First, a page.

Q: My mare has osteoarthritis in her hocks, which can make some schooling difficult for her. I want to maintain her fitness, without stressing her joints or making her arthritis flare. Do you have any advice for how best to achieve this?
A: Osteoarthitis is a condition that commonly affects older horses, but it doesn’t have to mark the end of their career. Just chat to your vet and see if they feel that you are doing all you can to keep her joints healthy, and check if they have any advice on the kind of exercise she will benefit from before you begin. There are lots of general ways that you can protect your mare and keep her fit enough to manage her workload, but make sure you get specific advice from your vet for your mare’s particular situation. Osteoarthritis does not present in the same way in all horses, or affect them all similarly. Bear this in mind, but general principles for schooling a horse with osteoarthritis are as follows:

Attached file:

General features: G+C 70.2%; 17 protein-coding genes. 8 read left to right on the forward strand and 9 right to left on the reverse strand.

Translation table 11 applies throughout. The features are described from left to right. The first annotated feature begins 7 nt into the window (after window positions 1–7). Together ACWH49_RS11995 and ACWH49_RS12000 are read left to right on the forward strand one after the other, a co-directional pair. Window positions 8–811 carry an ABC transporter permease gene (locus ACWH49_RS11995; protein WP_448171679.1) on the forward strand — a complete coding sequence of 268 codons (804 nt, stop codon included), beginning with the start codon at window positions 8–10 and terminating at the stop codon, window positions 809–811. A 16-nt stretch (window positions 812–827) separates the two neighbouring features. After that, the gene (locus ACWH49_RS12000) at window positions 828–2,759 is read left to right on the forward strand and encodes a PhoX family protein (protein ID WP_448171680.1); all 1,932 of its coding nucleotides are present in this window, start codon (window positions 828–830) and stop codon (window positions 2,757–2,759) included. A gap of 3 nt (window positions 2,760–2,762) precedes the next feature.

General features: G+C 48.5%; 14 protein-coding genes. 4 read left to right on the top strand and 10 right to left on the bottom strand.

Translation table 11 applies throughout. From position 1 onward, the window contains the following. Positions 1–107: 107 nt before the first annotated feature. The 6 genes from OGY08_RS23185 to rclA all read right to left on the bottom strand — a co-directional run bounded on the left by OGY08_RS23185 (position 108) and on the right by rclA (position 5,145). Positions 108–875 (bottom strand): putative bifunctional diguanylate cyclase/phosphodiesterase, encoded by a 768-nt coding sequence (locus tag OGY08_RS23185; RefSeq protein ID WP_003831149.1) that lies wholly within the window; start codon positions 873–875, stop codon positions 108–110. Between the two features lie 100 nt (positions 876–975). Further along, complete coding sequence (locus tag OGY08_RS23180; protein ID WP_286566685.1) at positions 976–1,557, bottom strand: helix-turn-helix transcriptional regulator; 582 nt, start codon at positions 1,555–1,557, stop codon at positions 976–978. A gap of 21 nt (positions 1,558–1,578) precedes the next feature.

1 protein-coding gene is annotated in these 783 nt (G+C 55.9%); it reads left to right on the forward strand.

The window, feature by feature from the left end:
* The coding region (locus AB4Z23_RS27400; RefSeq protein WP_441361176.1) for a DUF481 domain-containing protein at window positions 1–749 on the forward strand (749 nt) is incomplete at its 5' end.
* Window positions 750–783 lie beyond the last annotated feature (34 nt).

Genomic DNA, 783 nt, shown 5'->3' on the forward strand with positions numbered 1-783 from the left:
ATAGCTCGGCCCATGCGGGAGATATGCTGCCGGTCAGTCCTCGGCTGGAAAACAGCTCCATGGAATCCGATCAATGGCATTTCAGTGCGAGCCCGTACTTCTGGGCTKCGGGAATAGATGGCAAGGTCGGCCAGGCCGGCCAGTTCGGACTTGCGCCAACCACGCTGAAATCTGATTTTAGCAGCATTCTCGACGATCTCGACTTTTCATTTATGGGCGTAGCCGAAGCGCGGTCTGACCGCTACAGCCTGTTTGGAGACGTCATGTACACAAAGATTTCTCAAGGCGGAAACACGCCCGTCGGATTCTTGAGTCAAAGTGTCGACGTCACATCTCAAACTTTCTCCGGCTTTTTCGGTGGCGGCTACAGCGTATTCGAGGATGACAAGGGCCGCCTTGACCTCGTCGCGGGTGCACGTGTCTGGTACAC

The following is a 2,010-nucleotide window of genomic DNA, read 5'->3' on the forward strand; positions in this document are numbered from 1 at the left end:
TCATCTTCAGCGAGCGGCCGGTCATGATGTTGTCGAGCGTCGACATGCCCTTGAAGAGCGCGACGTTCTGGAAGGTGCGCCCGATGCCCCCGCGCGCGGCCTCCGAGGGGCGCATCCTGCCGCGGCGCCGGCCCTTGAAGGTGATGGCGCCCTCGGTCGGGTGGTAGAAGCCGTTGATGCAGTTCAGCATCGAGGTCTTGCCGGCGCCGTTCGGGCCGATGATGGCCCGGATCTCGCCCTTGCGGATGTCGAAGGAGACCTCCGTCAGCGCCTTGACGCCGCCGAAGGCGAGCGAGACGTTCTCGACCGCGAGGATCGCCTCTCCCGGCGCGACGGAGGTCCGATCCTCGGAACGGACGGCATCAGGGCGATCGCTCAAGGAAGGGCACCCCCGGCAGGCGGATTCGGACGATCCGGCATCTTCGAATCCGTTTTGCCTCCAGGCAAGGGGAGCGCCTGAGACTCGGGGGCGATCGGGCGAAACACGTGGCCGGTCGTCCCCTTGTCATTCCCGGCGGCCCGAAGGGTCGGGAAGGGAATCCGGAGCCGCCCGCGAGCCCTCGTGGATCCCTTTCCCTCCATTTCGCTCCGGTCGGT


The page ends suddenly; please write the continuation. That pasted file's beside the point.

- Tailor your schooling sessions accordingly. Allowing for a longer warm-up that focuses on stretching is important. Avoid too much work on small circles, tight turns and frequent jumping, and make sure that you keep an eye on how your mare is coping with the different exercises.
- Be flexible. Be flexible in your planning of her sessions. If you start a schooling session and she doesn’t feel great, then take her out for a hack instead. Be guided by how she is feeling – she knows how her body is coping.
- Work on good ground surfaces. Too much work on hard, deep, slippery or uneven surfaces can damage even the strongest and healthiest of joints, never mind the tendons! Work your mare on a good quality arena surface and you shouldn’t have too many problems.